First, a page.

Emerging treatments for chronic urticaria
Bettina Wedi

Introduction: Around the world, chronic hives (CU), i.e. chronic spontaneous hives (CSU) and chronic inducible hives (CINDU), is typical, lengthy-persisting and hard to handle. Still, a minumum of one-fifth isn’t sufficiently controlled by guideline-suggested treatment with H1-antihistamines and add-on therapy using the anti-IgE monoclonal antibody omalizumab.

Areas covered: Using PubMed, ClinicalTrials.gov, Congress websites, and websites from the manufacturers, this review explored the pipeline, namely anti-IgE-, anti-cytokine-, anti-receptor biologics, and small molecules, in clinical development for CU.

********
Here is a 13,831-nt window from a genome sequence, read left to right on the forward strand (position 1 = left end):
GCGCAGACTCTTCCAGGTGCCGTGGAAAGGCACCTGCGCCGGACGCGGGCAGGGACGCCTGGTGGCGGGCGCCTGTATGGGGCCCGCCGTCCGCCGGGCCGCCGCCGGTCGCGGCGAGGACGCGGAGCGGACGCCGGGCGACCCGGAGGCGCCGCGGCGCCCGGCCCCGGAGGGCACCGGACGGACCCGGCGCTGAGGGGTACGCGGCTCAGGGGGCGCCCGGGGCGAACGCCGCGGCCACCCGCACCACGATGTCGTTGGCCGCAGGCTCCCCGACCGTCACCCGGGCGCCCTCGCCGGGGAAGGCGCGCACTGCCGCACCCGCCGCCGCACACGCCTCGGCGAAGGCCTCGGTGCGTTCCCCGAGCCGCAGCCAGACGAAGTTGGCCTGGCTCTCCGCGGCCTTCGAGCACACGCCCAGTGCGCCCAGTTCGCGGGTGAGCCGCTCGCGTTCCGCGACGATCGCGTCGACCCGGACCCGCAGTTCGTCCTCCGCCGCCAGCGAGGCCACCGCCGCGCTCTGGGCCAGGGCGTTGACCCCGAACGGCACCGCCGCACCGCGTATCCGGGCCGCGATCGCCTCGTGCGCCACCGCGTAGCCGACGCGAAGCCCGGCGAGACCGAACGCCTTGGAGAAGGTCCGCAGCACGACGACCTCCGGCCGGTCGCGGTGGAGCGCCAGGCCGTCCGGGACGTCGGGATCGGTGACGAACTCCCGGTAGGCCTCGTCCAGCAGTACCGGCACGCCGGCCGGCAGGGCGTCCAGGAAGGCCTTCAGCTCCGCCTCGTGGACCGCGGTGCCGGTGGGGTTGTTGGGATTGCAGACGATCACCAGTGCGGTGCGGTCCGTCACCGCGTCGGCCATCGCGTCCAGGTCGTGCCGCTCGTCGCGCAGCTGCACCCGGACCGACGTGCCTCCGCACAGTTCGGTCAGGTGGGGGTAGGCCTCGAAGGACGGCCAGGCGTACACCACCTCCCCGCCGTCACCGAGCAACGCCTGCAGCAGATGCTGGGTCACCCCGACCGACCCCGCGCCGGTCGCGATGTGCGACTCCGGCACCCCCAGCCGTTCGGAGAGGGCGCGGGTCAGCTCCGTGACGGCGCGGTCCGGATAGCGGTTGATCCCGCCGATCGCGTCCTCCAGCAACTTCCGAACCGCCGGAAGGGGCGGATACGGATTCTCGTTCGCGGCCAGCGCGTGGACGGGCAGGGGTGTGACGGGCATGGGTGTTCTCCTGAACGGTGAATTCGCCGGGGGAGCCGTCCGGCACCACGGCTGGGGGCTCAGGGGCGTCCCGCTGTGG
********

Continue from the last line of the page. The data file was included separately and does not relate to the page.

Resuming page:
Expert opinion: The CU pipeline is promising. While three omalizumab biosimilars are investigated, the assumed early approval of ligelizumab will expand the secure and efficient anti-IgE approach observed with omalizumab. For other anti-IgEs like UB-221, the event is behind. Data are extremely limited to date to obviously define the function of anti-cytokine and anti-cytokine receptor biologics for example dupilumab, tezepelumab, mepolizumab, benralizumab, and CDX-0159, which only dupilumab is really investigated in phase 3. Among three selective dental BTK inhibitors, remibrutinib, rilzabrutinib, and fenebrutinib, the introduction of remibrutinib is innovative (phase 3). Because the pipeline addresses different targets, study results can give much deeper insights in to the pathomechanisms of CU. Hopefully, within the next future additional approved as well as more targeted approaches is going to be available.LOU064